Introduction to Android
By Kainda K. Daka
What is Android?
Android is an open source and Linux-based operating system for mobile
devices such as smartphones and tablet computers. Android was developed by
the Open Handset Alliance, led by Google, and other companies.
It is not just another operating system for high-end mobile phones….
It is a software platform, rather than just an OS, that has the potential to be
utilized in a much wider range of devices.
Android is an application framework on top of Linux, which facilitates its
rapid deployment in many domains.
October 2003 - Android Inc. founded by Andy Rubin, Rich Miner, Nick Sears and
August 2005 - Google acquired Android Inc.
November 2007 - Open Handset Alliance (OHA) formed
September 2008 - Android 1.0 released
April 2009 – Android 1.5 (Cup Cake)
October 2006 - Android 2.0 (Eclair)
May 2010 – Android 2.2 (Froyo)
Dec 2010 – Android 2.3 (Gingerbread)
Feb 2011 – Android 3.0 (HoneyComb)
October 2011 – Android 4.0 (Ice Cream Sandwich)
July 2012 – Android 4.1, 4.2 (Jelly Bean) to date
Application framework - enabling reuse and replacement of components
Dalvik virtual machine - optimized for mobile devices
Integrated browser - based on the open source WebKit engine
Optimized graphics powered by a custom 2D graphics library; 3D graphics based on the
OpenGL ES 1.0 specification (hardware acceleration optional)
SQLite for structured data storage
Media support for common audio, video, and still image formats
(MPEG4, H.264, MP3, AAC, AMR, JPG, PNG, GIF)
GSM Telephony (hardware dependent)
Bluetooth, EDGE, 3G, and WiFi (hardware dependent)
Camera, GPS, compass, and accelerometer (hardware dependent)
Rich development environment including a device emulator, tools for debugging, memory
and performance profiling, and a plugin for the Eclipse IDE
Dalvik Virtual Machine
This is not strictly a Java virtual machine.
It was designed specifically for Android and is optimized in two key ways.
Designed to be instantiated multiple times – each application has its own private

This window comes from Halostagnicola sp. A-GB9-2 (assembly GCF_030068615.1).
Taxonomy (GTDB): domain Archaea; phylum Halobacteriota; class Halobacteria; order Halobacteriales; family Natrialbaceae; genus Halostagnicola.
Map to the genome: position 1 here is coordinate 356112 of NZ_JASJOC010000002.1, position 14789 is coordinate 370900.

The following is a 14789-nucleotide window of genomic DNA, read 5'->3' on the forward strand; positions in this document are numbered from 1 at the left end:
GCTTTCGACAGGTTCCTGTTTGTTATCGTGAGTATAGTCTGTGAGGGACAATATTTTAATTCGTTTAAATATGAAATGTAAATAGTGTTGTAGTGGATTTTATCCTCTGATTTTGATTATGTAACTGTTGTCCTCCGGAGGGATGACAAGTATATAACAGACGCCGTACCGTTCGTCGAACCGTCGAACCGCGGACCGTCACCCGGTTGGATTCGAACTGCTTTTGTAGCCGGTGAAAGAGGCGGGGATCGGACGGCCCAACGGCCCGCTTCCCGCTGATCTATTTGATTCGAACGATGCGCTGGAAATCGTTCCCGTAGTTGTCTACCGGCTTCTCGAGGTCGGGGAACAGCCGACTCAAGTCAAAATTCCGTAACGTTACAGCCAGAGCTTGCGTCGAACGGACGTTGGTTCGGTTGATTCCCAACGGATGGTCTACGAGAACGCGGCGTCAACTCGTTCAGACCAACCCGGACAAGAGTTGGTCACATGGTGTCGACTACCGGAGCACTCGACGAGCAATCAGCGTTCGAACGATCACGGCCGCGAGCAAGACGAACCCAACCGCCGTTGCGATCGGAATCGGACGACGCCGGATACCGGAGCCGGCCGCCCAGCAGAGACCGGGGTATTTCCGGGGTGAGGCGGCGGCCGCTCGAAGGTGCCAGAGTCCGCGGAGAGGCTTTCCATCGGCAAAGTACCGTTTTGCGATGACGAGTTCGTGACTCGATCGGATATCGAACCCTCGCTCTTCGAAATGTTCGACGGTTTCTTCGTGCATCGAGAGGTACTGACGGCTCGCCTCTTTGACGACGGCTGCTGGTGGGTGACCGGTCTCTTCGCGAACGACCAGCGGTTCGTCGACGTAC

copy running in a Linux process.
Also designed to be very memory efficient, being register based (instead of being
stack based like most Java VMs) and using its own bytecode implementation.
The Dalvik VM makes full use of Linux for memory management and multi-
threading, which is intrinsic in the Java language.
Android applications are commonly implemented in Java utilizing the Dalvik
Accommodates interoperability which results in application portability, e.g.
the message sending capability of the SMS application can be used by another
application to send text messages.
Android distribution channels…
The main distribution channel is Google Play (previously called Android
App Geyser - Alternative free distribution channel
Lots of other third party sites that offer direct download of the android APK.
Full Java IDEs - Eclipse, IntelliJ, Netbeans and recently Android Studio
Plugins and a download of the Google Android SDK are required for all the
above IDEs except for Android Studio which comes in-built.
Graphical UI Builders - IDEs also provide GUI Builder for drag and drop
Develop on Virtual Devices - You can specify your target configuration by
specifying an Android Virtual Device (AVD) during development
Develop on Hardware Devices – Execute code on either the host-based
emulator or a real device, which is normally connected via USB.
Powerful Debugging - Full Java debugger with on-device debugging and
An Android application consists of a number of resources which are bundled
into an archive – an Android package.
Programs are generally written in Java, built using the standard Java
tools, and then the output file is processed to generate specific code for the